• What really are criteria for organic sustainable farming or simply only for sustainable farming?
  • How sustainable is organic agriculture?
  • Organic farming & the myth of closed systems: Which steps should be demanded (by standards) to ensure nutrient (re)cycling whenever possible?
  • To which extent best farming practice should become part of organic standards?
  • With regard to potential environmental hazards should environmental audits be included into inspection procedures?

A global organic research vision and strategy: Summary and conclusion

Prof. Dr. Sang Mok Sohn, Dan Kook University South Korea, President of the International Society of Organic Agriculture Research (ISOFAR)

Dear Mr. President,

organizers of this Science Day,

Dear speakers, colleagues, organic friends,

Ladies and gentlemen,

It’s indeed an honor for me to have the chance to summarize, conclude and comment on what we have experienced together during the last few hours and to give a perspective on the future evolution of the research that underlies an organic agricultural approach based on science.

First of all, I would like to thank you for all your efforts to make this meeting a successful milestone for the further development of worldwide organic agriculture!

I am sure that today's event will be remembered for a long time in organic research history. Several interesting and valuable approaches and ideas have been proposed and strategies presented and discussed here in this Science Day meeting; they will indeed play a valuable role in further enhancing research in organic agriculture. I hope that the main results of today's meeting will be distributed worldwide to a broader audience.

I do not want to try to synthesize main tracks of research methodologies and content that may come up in the next years although I derive my personal conclusions from what I have heard today for my own work and department at Dankook University and for ISOFAR. This is due to the fact that I consider diversity and heterogeneity more than a necessity on organic farms, where planned and associated biodiversity is a cornerstone for nature conservation and landscape forming. Organic agriculture's practical approaches--more than in mainstream agriculture--have to respect and use specific on-site conditions; thus, use of standard strategies seems to be a doubtful approach to drive organic agriculture successfully forward worldwide. Hence, translating the German saying "Alle Wege führen nach Rom"--"All ways lead to Rome"--I’m convinced that heterogeneity in research approaches and methodologies are not only a function of the specific site conditions and must be adapted but also a function of the individual approaches researchers do follow. Let us keep diversity in our research methods, and let us keep our thinking free from unnecessary ideologies.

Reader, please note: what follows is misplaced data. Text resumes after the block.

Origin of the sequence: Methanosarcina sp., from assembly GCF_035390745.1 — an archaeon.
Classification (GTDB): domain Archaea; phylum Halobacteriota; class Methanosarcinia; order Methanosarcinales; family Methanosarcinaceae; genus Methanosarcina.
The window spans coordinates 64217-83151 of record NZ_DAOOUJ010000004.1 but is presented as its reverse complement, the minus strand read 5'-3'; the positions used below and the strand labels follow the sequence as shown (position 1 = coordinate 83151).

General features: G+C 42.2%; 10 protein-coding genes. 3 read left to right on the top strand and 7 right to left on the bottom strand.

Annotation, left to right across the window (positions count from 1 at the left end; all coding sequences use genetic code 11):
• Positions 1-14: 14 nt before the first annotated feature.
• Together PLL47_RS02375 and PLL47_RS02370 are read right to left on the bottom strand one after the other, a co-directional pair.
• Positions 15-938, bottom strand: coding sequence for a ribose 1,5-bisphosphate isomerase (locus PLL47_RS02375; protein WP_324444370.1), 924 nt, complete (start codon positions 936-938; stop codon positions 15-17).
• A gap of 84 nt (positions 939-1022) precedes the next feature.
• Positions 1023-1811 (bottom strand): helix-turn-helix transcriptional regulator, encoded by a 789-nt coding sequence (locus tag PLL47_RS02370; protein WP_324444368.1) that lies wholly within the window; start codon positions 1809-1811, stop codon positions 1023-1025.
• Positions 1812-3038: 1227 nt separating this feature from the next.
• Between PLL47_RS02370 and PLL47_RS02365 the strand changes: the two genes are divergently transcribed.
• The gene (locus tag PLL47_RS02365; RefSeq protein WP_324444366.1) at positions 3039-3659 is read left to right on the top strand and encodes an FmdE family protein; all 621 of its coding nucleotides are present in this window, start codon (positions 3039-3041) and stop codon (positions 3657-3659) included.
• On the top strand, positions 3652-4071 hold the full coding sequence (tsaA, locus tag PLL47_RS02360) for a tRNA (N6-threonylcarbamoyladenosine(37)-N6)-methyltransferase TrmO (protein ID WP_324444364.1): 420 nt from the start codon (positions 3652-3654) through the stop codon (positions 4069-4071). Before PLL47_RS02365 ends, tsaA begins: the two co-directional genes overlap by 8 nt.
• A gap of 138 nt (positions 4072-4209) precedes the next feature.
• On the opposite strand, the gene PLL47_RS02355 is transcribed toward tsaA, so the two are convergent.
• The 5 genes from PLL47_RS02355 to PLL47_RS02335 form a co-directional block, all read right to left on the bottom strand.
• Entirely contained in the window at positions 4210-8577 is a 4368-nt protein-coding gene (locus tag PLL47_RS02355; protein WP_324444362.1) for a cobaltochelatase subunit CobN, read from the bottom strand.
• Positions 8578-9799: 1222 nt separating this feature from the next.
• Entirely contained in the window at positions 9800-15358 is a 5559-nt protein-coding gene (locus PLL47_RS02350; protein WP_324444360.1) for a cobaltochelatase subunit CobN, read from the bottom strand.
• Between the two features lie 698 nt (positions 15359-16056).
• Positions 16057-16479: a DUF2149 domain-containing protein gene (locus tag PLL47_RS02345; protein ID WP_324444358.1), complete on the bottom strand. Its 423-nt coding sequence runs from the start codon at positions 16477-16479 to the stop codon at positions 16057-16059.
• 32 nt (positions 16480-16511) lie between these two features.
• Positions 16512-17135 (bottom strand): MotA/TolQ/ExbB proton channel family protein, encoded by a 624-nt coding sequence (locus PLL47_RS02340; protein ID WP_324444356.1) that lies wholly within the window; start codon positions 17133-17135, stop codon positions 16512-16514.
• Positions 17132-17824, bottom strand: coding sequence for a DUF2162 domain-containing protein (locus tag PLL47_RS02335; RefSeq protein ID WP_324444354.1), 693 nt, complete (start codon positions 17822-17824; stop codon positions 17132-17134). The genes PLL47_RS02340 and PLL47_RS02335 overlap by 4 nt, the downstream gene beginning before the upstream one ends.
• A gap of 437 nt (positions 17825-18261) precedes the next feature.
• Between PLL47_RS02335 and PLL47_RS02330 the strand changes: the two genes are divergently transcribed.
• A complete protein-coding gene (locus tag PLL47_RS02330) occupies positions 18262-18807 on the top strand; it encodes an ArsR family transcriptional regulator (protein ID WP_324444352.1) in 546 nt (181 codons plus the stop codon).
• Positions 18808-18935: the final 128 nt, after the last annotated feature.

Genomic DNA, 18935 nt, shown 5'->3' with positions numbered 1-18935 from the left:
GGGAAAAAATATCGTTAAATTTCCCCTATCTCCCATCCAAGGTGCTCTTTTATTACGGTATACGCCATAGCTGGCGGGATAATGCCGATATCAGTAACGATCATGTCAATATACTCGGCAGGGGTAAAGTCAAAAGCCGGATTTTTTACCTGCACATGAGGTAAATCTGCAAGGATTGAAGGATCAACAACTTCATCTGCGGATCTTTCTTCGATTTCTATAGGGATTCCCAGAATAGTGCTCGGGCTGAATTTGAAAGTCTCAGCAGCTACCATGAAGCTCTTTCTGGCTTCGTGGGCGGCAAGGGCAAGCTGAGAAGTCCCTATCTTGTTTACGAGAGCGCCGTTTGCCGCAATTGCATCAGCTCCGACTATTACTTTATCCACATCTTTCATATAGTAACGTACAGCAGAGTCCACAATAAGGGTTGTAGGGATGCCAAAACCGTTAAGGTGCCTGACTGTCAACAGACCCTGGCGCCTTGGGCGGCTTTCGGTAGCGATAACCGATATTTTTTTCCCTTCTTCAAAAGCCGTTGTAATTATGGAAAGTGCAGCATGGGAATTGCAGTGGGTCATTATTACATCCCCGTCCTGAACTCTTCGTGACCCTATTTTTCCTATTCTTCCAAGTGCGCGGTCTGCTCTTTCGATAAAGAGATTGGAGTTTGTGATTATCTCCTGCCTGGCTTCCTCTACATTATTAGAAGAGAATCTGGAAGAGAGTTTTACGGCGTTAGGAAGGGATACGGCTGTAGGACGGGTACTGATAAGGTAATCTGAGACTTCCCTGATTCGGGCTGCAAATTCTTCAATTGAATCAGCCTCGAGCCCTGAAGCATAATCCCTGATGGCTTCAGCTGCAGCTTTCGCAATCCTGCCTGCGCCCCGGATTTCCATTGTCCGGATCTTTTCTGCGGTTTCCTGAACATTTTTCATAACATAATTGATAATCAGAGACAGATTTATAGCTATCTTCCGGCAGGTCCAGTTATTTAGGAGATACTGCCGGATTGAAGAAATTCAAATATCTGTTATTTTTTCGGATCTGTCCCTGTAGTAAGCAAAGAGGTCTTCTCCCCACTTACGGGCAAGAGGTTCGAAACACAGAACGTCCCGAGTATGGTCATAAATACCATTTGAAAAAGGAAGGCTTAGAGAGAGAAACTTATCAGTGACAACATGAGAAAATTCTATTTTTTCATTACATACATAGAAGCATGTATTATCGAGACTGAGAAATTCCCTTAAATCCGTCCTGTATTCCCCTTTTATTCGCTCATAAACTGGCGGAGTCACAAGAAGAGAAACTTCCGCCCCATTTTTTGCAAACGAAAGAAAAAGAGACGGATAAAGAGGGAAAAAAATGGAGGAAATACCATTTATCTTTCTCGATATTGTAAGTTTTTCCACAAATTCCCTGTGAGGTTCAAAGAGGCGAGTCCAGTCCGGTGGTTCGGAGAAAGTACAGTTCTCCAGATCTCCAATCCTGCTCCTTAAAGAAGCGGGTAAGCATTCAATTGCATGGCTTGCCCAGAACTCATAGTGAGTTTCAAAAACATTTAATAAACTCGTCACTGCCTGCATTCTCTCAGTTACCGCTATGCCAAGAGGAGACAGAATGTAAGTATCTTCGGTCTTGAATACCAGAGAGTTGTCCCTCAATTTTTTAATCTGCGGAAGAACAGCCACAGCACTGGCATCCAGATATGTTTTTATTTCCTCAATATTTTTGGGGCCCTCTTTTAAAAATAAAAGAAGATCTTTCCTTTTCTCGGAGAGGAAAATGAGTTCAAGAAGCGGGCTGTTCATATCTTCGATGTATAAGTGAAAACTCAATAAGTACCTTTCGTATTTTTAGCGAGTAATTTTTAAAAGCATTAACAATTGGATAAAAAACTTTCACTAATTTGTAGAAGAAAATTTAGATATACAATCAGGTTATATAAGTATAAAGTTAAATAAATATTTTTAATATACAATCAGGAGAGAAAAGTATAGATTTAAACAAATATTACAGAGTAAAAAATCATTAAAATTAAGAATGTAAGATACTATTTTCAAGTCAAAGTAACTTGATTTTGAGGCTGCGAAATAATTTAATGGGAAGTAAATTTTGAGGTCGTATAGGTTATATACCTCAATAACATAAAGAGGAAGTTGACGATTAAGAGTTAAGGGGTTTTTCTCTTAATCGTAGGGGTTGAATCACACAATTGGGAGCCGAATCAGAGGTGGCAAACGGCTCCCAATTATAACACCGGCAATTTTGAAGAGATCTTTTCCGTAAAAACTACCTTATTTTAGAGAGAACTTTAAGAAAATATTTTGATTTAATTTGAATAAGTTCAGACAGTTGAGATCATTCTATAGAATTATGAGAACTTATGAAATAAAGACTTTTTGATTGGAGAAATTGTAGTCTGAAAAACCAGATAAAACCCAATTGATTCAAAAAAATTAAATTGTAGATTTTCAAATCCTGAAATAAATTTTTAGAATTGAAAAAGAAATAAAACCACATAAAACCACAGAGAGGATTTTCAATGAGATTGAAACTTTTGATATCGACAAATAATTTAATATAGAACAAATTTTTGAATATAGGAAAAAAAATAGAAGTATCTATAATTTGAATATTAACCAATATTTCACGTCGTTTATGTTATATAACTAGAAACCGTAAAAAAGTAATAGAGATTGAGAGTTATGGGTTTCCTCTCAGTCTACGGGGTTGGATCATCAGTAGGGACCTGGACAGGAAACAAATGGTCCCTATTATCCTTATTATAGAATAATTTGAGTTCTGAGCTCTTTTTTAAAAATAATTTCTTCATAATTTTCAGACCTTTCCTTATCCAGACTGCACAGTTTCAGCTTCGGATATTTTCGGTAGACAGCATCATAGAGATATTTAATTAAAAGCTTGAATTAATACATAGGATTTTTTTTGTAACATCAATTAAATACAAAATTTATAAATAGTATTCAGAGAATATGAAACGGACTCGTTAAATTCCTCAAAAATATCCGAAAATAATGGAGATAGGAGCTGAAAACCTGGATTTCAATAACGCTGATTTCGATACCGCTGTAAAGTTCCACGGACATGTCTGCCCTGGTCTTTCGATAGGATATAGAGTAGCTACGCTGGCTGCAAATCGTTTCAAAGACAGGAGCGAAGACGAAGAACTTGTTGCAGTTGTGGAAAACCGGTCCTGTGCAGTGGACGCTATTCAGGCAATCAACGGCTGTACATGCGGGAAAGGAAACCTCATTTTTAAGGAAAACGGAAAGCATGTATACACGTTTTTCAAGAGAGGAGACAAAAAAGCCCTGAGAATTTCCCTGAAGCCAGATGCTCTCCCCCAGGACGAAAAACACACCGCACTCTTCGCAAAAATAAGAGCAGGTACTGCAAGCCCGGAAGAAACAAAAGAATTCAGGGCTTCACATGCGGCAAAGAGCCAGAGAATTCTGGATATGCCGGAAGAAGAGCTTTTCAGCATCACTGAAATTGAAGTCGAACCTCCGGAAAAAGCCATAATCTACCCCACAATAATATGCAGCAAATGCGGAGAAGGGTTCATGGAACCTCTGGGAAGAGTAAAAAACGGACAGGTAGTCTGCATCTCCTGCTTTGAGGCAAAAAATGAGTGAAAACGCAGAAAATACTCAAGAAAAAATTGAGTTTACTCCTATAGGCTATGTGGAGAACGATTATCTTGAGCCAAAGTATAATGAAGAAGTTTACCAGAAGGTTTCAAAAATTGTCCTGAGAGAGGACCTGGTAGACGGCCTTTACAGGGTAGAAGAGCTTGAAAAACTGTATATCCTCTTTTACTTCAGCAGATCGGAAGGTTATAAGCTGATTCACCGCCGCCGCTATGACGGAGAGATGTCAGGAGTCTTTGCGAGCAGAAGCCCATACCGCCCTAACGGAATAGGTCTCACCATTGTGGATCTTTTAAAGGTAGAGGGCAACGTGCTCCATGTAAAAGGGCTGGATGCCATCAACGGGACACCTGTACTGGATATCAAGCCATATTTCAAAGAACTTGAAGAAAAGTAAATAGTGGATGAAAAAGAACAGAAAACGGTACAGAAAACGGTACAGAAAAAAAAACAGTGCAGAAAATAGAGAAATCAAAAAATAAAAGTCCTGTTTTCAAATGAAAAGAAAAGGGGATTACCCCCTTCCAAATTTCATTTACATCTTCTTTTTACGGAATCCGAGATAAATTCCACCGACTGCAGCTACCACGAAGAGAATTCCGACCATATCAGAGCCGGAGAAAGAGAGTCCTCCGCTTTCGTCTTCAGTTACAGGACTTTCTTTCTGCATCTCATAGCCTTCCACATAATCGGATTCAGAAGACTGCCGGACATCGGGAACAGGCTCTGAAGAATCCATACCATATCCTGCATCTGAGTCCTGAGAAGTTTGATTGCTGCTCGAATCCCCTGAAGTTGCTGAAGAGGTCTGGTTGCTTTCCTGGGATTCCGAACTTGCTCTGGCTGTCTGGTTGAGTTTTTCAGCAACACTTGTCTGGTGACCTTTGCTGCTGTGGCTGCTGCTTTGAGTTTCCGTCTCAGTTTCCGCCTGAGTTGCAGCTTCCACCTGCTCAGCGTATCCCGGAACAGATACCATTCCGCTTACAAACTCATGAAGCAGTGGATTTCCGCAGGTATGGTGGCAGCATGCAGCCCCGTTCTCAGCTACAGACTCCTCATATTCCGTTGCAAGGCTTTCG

We may complain that we have thought to convince our mainstream researcher colleagues on a better and broader scale that organic agricultural approaches have to be considered at least as a force to be reckoned with. Yes, but it is also true that "Rome wasn’t built in a day".

Dear friends, that we couldn’t convince people on a broader scale should at least teach us to try harder in future and to enlarge the number of scientists active in delivering research results that shows organic as a convincing option for solving the problems of food safety and food security. Our success isn’t only a problem of quality; it is also a function of quantity,  leadership and the number of flagship institutions. I would also like to underline that we need more official international institutes as well as recognized scientists involved in our research activities.

Here, IFOAM/TiPi and ISOFAR should further act together convincing and and recruiting e.g. CGIAR institutes as well as reputable scientists. TIPI binds together organization as members while ISOFAR accepts individuals as members only, enabling both institutions to grow in a way that is fair and encouraging.

It is my hope that meetings like the OECD supported organic conference to be held in California on the 1st  and 2nd of November 2014 be organized by ICROFS. It may act as a breakthrough for our aims, that have their driving forces in our common concerns on the future of this endangered globe.

As many of you already know, ISOFAR is delivering the scientific basis for the First World Organic Expo in Korea in Sept 2015. WOE aims to highlight what Organic Agriculture really means, why we should eat organic food, and what an organic lifestyle entails. Displays of the WOE will be based on scientific papers. Thus, in order to entail the recent publications and to show up the state-of-the art I invite all researchers to deliver their recent publications that fit to the theme of WOE to me.

Our next  international event is the IFOAM organized Organic World Congress that is to be held in Istanbul this year. This is the fourth time ISOFAR will organize the scientific track as we have done successfully in Adelaide 2005, Modena 2008, and Namyangju 2011. Here, we act as twins. We should not give up this cooperation.

I think this WOE is not a job for ISOFAR only, but should be a task for IFOAM, as well. Therefore, I hope ISOFAR can work together with IFOAM to organize future World Organic Expos, as IFOAM organizes OWC with ISOFAR.

Dear friends, we all wish TIPI great success in getting research funds from CGAIR, World Bank, or any other international funding organization, in order to enable a broader realization of international research projects that is urgently needed.

Again, a warm thanks to all of you who have traveled over long distances to participate in this meeting, and all the speakers and panels who have contributed their brilliant ideas and suggestions.

Thank you very much. Have a good trip back to your homes and work places.

Take care and see you again in Istanbul, or at least, next year when we meet here again!